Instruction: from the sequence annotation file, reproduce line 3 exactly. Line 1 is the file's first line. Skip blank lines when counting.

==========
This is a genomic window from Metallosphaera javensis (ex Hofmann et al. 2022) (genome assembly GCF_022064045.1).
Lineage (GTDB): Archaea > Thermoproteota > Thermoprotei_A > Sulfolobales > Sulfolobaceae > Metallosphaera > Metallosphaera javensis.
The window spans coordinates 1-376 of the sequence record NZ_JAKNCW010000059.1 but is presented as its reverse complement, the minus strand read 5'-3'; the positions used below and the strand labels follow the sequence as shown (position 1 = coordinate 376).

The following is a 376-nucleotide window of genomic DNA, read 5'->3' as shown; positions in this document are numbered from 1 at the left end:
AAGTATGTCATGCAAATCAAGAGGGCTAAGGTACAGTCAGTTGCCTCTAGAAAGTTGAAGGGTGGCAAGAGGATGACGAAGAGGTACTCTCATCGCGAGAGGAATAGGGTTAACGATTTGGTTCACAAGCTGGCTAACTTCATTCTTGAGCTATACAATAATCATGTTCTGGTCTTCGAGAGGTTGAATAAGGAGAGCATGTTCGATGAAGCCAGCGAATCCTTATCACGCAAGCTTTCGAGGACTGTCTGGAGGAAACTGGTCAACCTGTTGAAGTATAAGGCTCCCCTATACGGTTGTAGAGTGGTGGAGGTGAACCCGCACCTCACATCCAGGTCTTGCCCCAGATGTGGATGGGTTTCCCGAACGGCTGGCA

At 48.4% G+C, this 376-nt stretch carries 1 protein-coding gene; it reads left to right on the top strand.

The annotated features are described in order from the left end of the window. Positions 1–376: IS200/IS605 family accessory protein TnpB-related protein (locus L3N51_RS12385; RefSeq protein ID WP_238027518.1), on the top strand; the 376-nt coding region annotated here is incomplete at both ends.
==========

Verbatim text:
The window spans coordinates 1-376 of the sequence record NZ_JAKNCW010000059.1 but is presented as its reverse complement, the minus strand read 5'-3'; the positions used below and the strand labels follow the sequence as shown (position 1 = coordinate 376).